Ancient humans in Spain may have dug up their deceased relatives to make tools from their bones—and possibly to eat the marrow within, new research suggests.
A team of scientists led by researchers from Switzerland’s University of Bern examined remains belonging to at least 12 people buried between 5000 and 2000 B.C.E., found in a cave on the Iberian Peninsula. Altogether, the pieces amounted to 411 bone fragments and 10 loose teeth.
They found several bones had been modified after the individuals’ death, including a carved “skull cup” and a tibia that had been fashioned into some type of scraping tool. The marks left from scratching and cutting the bones were distinctively a sign of human action, per the researchers—animal gnawing was only found on 3 percent of the analysed fragments. The team published their results last week in the journal PLOS ONE.
“What I think was quite intriguing is the amount of manipulated bones, as well as the extended use of the cave for funerary purposes,” study author Marco Milella, a physical anthropologist at the University of Bern, tells CNN’s Jack Guy. “Altogether these discoveries return a picture where the cave was culturally a focal point for generations.”
The bones showed no evidence of violence, so it’s unlikely they were a result of conflict between different groups, reports Christa Lesté-Lasserre for New Scientist. Though some of the bone fractures support a cannibalism explanation, the low frequency of cut marks makes this hypothesis “not fully satisfying,” write the authors in the study. Certain bones, however, appeared to have had the marrow removed, which might suggest consumption or an attempt to clean them.
Additionally, the remains did not show signs of being forcefully separated from tendons or muscles. “This suggests that the human remains were already partially decomposed when manipulated, but with the bone still being relatively elastic,” Milella tells New Scientist. “This, in turn, points to action not performed shortly after the death of the individuals, but at least some months after death.”
This could mean the living individuals knew the deceased people whose bones they were manipulating. The findings are consistent with what researchers have found in other cave burial sites in the region, suggesting bone manipulations may have been related to cultural ideas about death. Though, in an interview with the journal, the researchers say they are “far from knowing the ultimate reasons” for the observations.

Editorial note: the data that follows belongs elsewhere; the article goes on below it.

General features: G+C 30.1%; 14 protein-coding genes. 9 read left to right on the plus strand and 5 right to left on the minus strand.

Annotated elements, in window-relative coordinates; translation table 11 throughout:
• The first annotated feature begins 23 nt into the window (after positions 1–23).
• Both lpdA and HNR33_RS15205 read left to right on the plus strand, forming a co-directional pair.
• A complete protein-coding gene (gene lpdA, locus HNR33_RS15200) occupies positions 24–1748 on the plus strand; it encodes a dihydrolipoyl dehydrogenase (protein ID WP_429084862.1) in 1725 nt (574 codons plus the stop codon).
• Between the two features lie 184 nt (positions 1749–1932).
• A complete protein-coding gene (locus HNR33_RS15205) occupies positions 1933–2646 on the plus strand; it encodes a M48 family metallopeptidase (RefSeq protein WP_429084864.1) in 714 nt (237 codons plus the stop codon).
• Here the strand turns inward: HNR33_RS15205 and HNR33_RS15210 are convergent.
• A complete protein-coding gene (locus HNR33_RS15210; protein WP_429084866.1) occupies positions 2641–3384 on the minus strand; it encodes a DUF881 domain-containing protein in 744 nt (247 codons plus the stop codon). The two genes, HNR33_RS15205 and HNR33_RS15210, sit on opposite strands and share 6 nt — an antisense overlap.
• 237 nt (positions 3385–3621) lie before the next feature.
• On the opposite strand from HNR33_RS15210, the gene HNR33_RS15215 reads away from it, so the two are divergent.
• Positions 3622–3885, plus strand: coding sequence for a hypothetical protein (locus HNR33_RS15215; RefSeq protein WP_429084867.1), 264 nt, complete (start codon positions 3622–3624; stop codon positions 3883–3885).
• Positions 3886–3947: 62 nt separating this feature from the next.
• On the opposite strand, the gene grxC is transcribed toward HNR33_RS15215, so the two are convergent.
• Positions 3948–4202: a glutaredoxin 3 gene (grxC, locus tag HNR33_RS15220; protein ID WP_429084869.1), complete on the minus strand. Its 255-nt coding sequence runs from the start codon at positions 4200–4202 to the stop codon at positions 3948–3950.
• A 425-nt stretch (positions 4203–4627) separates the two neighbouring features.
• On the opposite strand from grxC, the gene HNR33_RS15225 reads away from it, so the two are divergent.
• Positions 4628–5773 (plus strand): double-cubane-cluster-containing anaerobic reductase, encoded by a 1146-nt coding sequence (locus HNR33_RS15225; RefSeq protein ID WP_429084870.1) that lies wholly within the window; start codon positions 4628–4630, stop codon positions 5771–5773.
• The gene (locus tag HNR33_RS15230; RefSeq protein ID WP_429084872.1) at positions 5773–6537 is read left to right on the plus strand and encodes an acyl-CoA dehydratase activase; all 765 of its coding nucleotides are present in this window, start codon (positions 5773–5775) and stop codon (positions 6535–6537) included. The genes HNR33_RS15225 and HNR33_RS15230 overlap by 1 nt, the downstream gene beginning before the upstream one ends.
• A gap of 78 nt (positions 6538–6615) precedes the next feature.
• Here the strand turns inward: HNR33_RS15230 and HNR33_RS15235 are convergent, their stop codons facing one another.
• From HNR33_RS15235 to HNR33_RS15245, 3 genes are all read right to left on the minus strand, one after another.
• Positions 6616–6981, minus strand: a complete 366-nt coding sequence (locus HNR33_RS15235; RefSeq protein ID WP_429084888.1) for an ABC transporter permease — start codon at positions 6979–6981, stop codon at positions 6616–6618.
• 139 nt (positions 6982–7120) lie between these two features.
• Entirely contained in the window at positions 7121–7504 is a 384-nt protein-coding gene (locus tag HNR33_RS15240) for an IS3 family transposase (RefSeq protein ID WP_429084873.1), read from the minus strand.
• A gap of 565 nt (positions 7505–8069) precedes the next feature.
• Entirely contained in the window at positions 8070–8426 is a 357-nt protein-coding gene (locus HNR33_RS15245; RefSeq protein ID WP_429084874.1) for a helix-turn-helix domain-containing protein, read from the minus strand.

“The motivations behind practices like this are actually very hard to get at, ”Katina Lillios, an anthropologist at the University of Iowa who wasn’t involved in the study, tells Business Insider’s Jenny McGrath, though she adds that it may signify a continuing relationship between the living and dead. “They continued to engage with their dead, and so this tells us that the dead were important for the living.”
Next, the team plans to conduct DNA analysis of the remains to see how the individuals in the cave may have been related to one another, per New Scientist.
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Gobekli Tepe: The World’s First Temple?
Six miles from Urfa, an ancient city in south-eastern Turkey, Klaus Schmidt has made one of the most startling archaeological discoveries of our time: massive carved stones about 11,000 years old, crafted and arranged by prehistoric people who had not yet developed metal tools or even pottery. The megaliths predate Stonehenge by some 6,000 years.
The place is called Gobekli Tepe, and Schmidt, a German archaeologist who has been working here more than a decade, is convinced it’s the site of the world’s oldest temple.
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More Archaeology News: Guanches: Ancient Mummies of The Canary Islands (Video)
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